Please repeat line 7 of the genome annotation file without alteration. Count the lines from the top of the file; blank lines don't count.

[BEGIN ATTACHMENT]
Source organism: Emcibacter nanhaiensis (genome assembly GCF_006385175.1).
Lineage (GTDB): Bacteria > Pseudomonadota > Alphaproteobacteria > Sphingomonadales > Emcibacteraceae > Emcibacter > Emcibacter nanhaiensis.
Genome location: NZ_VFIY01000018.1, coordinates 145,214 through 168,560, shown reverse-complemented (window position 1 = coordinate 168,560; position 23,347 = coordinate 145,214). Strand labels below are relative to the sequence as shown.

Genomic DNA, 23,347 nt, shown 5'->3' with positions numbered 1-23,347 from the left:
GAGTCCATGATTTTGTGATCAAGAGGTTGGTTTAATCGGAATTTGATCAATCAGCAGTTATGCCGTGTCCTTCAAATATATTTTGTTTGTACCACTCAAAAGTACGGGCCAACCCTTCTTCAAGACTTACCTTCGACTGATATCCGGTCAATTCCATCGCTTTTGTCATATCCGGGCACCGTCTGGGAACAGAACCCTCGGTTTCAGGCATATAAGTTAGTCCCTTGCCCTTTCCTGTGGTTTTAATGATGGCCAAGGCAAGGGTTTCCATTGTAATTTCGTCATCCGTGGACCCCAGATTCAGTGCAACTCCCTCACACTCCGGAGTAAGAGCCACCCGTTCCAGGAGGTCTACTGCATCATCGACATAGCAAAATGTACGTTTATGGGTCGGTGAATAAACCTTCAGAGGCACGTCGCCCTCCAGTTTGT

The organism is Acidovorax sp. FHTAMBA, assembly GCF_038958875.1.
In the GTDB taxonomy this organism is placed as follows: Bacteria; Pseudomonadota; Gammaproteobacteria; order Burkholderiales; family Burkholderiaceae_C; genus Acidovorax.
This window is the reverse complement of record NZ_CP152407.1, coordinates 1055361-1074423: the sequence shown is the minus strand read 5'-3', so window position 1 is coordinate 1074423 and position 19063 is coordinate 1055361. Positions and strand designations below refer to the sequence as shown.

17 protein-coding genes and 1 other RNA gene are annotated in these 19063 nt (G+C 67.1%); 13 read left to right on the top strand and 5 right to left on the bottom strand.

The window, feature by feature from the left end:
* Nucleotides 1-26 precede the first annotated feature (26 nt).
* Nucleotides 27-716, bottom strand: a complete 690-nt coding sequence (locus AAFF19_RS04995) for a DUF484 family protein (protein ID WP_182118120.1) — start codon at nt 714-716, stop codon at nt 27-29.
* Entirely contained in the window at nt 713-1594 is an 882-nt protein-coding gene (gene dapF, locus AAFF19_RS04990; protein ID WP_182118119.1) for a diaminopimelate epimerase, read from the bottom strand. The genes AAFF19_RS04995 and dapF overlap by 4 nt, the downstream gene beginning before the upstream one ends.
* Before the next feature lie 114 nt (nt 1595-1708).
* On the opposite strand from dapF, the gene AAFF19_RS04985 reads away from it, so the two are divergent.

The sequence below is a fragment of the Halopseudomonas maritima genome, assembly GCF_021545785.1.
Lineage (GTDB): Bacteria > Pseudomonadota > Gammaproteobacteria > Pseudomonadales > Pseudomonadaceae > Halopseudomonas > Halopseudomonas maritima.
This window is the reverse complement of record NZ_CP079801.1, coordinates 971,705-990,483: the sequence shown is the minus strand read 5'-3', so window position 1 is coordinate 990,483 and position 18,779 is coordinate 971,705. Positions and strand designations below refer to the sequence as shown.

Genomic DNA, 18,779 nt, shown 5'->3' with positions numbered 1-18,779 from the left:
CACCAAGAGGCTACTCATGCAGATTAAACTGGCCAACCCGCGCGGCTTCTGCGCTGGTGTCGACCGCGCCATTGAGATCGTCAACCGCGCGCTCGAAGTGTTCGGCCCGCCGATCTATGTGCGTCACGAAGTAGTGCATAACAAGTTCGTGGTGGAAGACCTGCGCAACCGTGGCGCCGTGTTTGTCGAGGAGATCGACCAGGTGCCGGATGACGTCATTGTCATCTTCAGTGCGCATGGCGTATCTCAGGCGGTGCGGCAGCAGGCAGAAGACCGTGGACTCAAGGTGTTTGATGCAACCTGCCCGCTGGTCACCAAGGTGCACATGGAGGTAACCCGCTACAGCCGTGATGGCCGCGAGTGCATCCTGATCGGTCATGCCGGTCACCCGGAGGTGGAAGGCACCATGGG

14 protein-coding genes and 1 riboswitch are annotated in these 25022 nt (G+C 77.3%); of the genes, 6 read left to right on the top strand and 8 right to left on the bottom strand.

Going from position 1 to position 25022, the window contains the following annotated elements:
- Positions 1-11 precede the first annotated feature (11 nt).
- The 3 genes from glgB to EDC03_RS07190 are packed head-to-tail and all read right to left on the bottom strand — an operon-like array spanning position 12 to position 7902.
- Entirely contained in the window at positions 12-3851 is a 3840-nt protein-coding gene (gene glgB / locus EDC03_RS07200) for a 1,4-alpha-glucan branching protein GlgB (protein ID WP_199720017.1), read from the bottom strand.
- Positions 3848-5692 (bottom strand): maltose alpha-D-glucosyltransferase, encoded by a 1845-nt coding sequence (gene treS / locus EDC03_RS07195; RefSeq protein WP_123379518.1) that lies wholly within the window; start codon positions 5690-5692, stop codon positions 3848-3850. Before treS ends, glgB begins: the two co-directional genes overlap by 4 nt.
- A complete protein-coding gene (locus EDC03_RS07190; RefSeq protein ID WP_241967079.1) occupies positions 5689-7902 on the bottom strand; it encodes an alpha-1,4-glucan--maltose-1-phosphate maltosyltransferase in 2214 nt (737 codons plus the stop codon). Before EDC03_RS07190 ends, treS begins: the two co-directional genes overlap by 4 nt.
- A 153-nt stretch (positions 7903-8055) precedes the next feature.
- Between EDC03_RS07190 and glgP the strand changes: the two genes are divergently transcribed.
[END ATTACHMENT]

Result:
In the GTDB taxonomy this organism is placed as follows: Bacteria; Pseudomonadota; Gammaproteobacteria; order Burkholderiales; family Burkholderiaceae_C; genus Acidovorax.